You mention that cutting the battery and everthing is okay. This is absolutley positively the wrong information to give out. First of all, how many batteries are on the car in question. Can you even get to it? Lets say you can, the capaciter time on vehicles varies greatly. You mentioned GM - the capacitor time is 10 minutes !. BMW's manufactured in the early 1990's had a run down time of 30 minutes.

              Once this time has expired there is still a concern of unwanted bag deployment. You mentioned avoiding yellow wires , if possible, however not all cars built in the past with airbags used yellow wires.

              The most important thing to remember is to always treat airbags as live and be aware of there strike zones.

              As far as the post regarding the Rescuer's Guide Book, once again its a resource to use, it is vey easy to locate vehicles within the book and it costs @ $ 140.00. It could use a few improvements but its hard to critize the book when know other company or publishing firm has anything even remotely close to it available.

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              • #8
                I emailed J. Onder on this issue. He replied that the US DOT does not have an official opinion on Holmatro airbag covers but he was very skeptical about introducting any foreign object into the passenger compartment. This sounds logical to me but I do see where they may be better than nothing; if not able to disconnect power to the ECU i.e. Upside down vehicle, pancake or lean to. Also the covers must also be attached and used correctly or they are no help at all.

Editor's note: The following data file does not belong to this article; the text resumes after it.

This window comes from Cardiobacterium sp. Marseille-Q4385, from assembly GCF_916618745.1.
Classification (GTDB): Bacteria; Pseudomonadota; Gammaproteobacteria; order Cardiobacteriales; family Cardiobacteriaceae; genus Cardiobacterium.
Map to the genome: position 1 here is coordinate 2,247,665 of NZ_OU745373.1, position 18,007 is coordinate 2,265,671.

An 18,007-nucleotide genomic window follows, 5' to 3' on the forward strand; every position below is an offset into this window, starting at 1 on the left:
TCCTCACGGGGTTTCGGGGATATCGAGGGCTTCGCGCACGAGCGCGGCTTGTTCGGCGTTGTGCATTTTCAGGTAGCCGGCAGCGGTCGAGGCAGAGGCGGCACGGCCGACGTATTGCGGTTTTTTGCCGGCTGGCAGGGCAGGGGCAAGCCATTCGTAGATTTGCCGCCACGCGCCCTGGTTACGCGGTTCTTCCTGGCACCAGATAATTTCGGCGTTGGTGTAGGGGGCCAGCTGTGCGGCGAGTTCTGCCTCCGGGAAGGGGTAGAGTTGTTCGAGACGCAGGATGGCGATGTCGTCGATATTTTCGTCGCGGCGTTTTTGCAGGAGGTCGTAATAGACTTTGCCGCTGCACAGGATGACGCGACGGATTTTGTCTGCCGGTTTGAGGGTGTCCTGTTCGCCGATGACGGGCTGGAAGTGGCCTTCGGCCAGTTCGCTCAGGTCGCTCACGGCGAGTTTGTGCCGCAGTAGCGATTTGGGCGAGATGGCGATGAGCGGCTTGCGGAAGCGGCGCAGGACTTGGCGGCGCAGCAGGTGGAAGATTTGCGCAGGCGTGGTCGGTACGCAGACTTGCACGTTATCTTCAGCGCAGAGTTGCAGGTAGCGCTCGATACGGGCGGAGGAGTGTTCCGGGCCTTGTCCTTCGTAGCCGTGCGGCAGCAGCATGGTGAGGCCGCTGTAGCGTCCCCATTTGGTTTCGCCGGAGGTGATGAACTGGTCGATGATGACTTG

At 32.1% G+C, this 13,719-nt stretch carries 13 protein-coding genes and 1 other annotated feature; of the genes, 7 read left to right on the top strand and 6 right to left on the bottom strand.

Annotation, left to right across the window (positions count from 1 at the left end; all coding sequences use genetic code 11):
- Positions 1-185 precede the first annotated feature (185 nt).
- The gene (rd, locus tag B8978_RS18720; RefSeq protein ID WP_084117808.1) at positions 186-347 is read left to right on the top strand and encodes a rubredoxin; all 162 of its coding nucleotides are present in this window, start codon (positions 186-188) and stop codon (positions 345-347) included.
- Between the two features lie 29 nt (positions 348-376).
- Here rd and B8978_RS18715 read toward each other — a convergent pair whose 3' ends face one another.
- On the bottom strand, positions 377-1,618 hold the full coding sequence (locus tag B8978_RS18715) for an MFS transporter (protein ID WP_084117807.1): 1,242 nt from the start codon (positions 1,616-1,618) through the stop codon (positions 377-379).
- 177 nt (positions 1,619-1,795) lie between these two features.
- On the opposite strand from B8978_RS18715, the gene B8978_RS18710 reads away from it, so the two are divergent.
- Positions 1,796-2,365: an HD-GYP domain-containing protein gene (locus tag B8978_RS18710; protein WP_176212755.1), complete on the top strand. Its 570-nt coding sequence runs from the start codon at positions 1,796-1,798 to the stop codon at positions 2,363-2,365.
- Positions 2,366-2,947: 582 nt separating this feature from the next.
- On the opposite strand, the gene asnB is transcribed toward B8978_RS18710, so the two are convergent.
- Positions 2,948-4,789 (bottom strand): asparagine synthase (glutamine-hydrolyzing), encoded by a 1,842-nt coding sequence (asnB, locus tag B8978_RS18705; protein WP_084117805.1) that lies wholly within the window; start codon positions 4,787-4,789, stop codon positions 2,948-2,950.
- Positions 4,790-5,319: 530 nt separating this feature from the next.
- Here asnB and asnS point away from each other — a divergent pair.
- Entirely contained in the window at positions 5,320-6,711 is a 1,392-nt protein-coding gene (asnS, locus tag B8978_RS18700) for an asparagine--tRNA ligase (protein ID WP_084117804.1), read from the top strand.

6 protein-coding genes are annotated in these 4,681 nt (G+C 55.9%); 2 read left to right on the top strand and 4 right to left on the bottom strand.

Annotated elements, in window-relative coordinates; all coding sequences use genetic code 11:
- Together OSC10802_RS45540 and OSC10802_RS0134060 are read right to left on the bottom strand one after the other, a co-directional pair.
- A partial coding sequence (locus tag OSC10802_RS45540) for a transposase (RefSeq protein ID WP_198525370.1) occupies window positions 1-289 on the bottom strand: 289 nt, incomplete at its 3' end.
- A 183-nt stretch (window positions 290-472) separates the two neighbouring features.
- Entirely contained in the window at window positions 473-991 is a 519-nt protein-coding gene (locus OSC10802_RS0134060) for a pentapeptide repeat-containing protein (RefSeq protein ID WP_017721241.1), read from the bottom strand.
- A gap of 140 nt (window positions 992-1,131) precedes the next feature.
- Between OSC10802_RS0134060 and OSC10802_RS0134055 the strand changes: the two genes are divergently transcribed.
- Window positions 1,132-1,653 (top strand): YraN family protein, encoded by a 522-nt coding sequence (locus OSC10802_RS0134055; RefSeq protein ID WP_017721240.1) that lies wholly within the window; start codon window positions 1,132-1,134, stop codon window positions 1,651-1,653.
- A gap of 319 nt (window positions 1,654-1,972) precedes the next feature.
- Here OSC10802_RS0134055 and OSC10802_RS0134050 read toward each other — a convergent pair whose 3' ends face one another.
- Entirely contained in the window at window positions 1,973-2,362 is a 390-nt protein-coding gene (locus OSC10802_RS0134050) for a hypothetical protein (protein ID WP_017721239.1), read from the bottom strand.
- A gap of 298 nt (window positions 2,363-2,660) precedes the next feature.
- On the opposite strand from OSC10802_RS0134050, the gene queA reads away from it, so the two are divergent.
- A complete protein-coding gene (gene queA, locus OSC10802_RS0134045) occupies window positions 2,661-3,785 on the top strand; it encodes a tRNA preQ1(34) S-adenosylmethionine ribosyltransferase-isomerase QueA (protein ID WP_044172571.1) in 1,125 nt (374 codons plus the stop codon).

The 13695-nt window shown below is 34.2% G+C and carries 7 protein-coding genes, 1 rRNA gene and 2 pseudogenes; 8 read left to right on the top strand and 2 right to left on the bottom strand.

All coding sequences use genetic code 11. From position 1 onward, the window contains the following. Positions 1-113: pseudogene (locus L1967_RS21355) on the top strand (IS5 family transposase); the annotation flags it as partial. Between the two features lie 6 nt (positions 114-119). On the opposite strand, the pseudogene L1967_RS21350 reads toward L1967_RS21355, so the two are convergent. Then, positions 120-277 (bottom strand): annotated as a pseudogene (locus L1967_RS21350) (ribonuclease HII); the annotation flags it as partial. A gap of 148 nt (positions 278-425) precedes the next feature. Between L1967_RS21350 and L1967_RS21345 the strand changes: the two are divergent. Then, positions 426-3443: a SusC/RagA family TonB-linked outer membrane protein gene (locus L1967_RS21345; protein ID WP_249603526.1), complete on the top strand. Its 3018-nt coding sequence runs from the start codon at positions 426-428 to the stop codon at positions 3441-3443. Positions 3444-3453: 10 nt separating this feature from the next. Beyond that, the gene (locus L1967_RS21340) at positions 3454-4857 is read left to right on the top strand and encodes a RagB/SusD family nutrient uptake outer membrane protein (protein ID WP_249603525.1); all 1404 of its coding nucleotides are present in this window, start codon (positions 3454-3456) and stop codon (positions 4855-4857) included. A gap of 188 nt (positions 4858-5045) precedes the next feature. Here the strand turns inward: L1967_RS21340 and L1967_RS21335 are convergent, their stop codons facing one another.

<br />Rick Jorgenson

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                • #9
                  I attended an extrication comp in Halifax Nova Scotia where GM of Canada was kind enough to donate 3 brand new cars to use. One of those cars was a Buick (Park Avenue I think). We cut the roof off to use it for an airbag demostration. The Holmotro dealer there wanted to show how good their air bag securing device worked. So we put it on the steering wheel (I might add here that the steering wheel was completly in tact and not deformed in any manner). When the GM engineer set off the air bag, the top of the steering wheel ring (which holds the device) was ripped away and flew into the drivers seat. The device from holomtro did not fail, however, the force of the airbag being "contained" caused the steering wheel ring to fail and land in the patients lap....but not before it would have hit him in the face. I am a big advocate of not placing objects between the airbag and patient. We know how to be safe. Practice that and use the money to buy your rescuers something the really need.
                  Skip Rupert
                  Shrewsbury, PA
                  "Keeper of the Rescue Zone"
                  [email protected]

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                  • #10
                    One thing I forgot, I have the steering wheel and piece that came off the ring. If you would like a digital picture, email me and I can send you a copy.
                    Skip Rupert
                    Shrewsbury, PA
                    "Keeper of the Rescue Zone"
                    [email protected]

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                    • #11
                      Junkyard,As I have stated numerous times on this Forum,You got a capacitor?Tie the positive and negative battery cables together OFF the battery and that capacitor is dead.Do I know where all the batteries are?Well,since we do multiline car repair,and there's only so many places on a modern day rickshaw you can put a battery I'm pretty confident I can find the battery in a reasonable lenght of time.Put something over a bag?Not if I gotta work behind it.The only safe bag is a removed bag. T.C.